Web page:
Reposted from the Worldwatch Institute's blog with permission. What questions are being overlooked or underappreciated when we talk about the world of tomorrow? This is the second of three exclusive sneak peeks into our newest State of the World publication, scheduled for official release April 13, 2015. Join us for the launch symposium in Washington, DC or livestream online.
Could poor harvests and political tensions disrupt our fragile food supply?Loss or degradation of key agricultural resources—especially land, water, and a stable climate—is leading to a global agricultural system in which more countries depend on international markets for basic food supplies. As a result, “land grabbing”—the purchase or lease of agricultural land by foreign interests—is surging, threatening food security. A food import strategy reduces pressure on agricultural resources in many countries, but also renders importing countries vulnerable to supply disruptions caused by poor harvests, political manipulation, or other factors beyond their control.
“Conserving the very base of food production—the land, water, and climate that make crop growth possible—is essential to ensure that the world’s farmers continue to produce enough food for everyone.” —Gary Gardner in "Mounting Losses of Agricultural Resources" (Chapter 5)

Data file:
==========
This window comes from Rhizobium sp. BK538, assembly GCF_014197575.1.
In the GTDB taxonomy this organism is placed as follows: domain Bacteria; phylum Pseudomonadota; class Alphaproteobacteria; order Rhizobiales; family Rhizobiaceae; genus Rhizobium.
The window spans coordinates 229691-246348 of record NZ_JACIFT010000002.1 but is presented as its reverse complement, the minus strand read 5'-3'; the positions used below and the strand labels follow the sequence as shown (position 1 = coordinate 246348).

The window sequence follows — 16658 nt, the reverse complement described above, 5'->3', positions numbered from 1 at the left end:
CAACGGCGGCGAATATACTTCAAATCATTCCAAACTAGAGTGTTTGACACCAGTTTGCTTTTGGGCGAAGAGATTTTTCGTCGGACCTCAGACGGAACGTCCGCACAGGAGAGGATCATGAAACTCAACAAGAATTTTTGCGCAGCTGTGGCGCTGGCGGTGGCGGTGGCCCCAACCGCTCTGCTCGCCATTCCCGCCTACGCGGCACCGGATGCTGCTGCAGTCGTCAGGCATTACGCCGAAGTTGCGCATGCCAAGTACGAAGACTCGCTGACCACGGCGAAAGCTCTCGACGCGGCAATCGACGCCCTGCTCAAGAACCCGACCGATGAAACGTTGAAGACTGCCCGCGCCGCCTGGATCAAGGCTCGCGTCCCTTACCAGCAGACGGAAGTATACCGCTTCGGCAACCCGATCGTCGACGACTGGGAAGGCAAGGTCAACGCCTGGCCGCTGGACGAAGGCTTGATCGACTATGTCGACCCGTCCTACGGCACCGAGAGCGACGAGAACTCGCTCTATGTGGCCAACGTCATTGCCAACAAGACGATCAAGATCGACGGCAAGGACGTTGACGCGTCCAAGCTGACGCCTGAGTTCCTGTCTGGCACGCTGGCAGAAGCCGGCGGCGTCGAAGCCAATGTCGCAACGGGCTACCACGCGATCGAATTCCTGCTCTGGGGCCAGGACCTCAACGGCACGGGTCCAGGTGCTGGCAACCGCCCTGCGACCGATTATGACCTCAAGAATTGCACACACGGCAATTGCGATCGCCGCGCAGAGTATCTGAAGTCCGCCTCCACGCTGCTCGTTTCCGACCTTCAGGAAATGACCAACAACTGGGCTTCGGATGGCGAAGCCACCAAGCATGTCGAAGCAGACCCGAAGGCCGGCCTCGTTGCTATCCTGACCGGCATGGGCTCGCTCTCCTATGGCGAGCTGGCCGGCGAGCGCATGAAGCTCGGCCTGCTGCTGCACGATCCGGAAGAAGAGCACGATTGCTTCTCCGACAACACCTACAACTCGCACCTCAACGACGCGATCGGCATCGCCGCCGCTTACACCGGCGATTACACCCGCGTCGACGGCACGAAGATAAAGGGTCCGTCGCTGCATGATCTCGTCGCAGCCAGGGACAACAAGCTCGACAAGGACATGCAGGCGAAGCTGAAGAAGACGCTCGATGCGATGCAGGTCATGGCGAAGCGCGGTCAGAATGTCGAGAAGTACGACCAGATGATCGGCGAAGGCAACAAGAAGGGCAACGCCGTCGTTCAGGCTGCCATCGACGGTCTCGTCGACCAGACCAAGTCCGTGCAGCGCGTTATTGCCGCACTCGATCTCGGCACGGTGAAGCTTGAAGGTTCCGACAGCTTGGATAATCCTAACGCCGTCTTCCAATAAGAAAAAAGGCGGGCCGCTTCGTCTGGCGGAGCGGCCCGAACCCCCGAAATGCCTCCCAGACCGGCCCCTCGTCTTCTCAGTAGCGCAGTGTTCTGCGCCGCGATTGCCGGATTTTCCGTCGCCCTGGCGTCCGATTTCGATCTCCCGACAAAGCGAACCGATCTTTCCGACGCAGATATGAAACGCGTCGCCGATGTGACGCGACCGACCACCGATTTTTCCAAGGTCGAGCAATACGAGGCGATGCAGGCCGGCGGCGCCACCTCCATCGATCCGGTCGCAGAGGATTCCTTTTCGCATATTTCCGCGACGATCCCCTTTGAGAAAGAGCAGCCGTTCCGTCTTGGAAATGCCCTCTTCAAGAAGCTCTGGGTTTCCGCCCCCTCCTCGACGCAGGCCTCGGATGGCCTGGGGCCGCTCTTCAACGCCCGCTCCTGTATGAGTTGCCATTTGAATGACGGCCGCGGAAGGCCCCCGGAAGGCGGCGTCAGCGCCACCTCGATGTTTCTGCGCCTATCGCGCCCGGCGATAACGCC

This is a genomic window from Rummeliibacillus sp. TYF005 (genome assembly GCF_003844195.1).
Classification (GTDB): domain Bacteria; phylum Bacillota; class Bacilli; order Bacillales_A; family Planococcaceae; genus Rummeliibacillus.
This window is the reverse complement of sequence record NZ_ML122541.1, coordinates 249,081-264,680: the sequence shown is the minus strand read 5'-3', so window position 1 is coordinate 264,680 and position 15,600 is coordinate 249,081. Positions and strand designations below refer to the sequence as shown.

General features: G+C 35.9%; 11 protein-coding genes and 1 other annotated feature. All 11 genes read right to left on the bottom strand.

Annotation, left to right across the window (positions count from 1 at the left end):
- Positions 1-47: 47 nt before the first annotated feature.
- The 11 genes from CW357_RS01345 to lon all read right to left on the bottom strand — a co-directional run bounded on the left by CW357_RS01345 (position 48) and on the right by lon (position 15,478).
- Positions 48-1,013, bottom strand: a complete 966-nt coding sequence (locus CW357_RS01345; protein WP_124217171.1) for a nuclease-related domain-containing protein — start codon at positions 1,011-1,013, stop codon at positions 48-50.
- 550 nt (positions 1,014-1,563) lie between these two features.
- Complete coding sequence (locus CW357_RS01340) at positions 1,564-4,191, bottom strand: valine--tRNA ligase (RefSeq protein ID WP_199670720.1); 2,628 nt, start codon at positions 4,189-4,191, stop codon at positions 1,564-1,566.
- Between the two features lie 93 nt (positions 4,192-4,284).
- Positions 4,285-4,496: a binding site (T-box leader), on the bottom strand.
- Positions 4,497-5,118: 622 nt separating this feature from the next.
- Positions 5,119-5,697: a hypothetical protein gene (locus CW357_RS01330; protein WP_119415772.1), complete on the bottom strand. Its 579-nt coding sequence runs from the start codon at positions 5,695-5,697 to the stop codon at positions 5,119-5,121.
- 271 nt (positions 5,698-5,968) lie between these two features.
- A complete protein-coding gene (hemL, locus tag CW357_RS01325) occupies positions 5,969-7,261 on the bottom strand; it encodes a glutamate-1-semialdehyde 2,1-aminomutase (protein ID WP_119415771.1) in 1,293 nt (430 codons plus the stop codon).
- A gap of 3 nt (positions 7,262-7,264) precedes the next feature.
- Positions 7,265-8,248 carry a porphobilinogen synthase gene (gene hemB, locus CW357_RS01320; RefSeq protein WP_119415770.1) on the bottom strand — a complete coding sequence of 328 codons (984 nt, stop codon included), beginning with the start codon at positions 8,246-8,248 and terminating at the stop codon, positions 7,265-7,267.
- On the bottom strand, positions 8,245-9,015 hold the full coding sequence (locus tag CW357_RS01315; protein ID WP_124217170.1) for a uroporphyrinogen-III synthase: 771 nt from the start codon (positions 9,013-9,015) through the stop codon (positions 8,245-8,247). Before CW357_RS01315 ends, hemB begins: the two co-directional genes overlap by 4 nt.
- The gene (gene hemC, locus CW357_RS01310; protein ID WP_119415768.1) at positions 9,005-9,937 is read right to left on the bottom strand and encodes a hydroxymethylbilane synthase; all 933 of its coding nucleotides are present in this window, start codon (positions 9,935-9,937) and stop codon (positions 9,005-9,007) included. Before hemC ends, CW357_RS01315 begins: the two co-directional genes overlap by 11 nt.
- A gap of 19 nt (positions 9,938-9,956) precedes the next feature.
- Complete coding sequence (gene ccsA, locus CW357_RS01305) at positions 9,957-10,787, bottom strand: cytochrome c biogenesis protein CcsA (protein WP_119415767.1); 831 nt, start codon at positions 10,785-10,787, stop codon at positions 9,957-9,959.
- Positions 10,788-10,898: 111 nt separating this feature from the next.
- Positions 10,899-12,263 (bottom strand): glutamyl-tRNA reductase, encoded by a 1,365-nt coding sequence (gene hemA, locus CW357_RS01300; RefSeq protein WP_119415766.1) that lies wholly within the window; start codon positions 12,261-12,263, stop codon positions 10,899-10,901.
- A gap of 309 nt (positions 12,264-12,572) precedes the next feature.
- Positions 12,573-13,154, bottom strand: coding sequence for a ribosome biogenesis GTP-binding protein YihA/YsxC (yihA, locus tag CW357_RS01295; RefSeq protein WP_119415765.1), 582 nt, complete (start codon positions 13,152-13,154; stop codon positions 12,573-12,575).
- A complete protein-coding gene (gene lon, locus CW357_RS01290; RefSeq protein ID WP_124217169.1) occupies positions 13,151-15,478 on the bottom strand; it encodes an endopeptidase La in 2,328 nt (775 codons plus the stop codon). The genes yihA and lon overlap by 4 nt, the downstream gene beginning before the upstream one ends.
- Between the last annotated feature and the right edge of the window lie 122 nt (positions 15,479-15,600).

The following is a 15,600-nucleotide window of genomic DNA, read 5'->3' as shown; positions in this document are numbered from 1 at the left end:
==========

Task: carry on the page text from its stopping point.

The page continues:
Are we pushing beyond the limits of the oceans’ capacities?Most humans spend little time in or on the oceans, but our lives are profoundly shaped by their condition. That condition is increasingly dire. Overfishing is compromising the oceans’ ability to supply the protein on which roughly 3 billion people depend. Ocean waters also function as a major sink for human-caused carbon emissions and the heat they trap in the atmosphere, but the rate of absorption of both heat and emissions may be slowing. And carbon absorption is changing the acidity of ocean waters, which in turn imperils vital marine organisms and even the marine food web itself.
“Taking urgent and concerted action to improve ocean health is an imperative, not because saving whales and coral reefs are not worthy pursuits in and of themselves (they are)… but because our livelihoods and our lives depend on the sea.” —Katie Auth in "The Oceans: Resilience at Risk" (Chapter 6)
Is human disruption of natural systems putting our own health and well-being at risk?Human activities disrupt ecological systems worldwide, increasing the likelihood that infectious disease will spread from animals to humans, as has already occurred with the Ebola virus and HIV/AIDS. Scientists estimate that more than 60 percent of the 400 new infectious diseases in humans that emerged in the past 70 years were of animal origin. And this threat is increasing as land-use changes bring animals and humans together, as livestock raising becomes intensified, and as the use of antibiotics in animals increases. The authors contend that, despite rising attention to high-profile pandemics like Ebola, neither governments nor publics appreciate that such outbreaks are emblematic of a systemic, global problem.
“New strategies for dealing with [emerging animal-borne diseases] offer the possibility that … humans once again can learn to live in balance with the natural ecology that supports us.” —Catherine C. Machalaba, Elizabeth H. Loh, Peter Daszak, and William B. Karesh in "Emerging Diseases from Animals" (Chapter 8)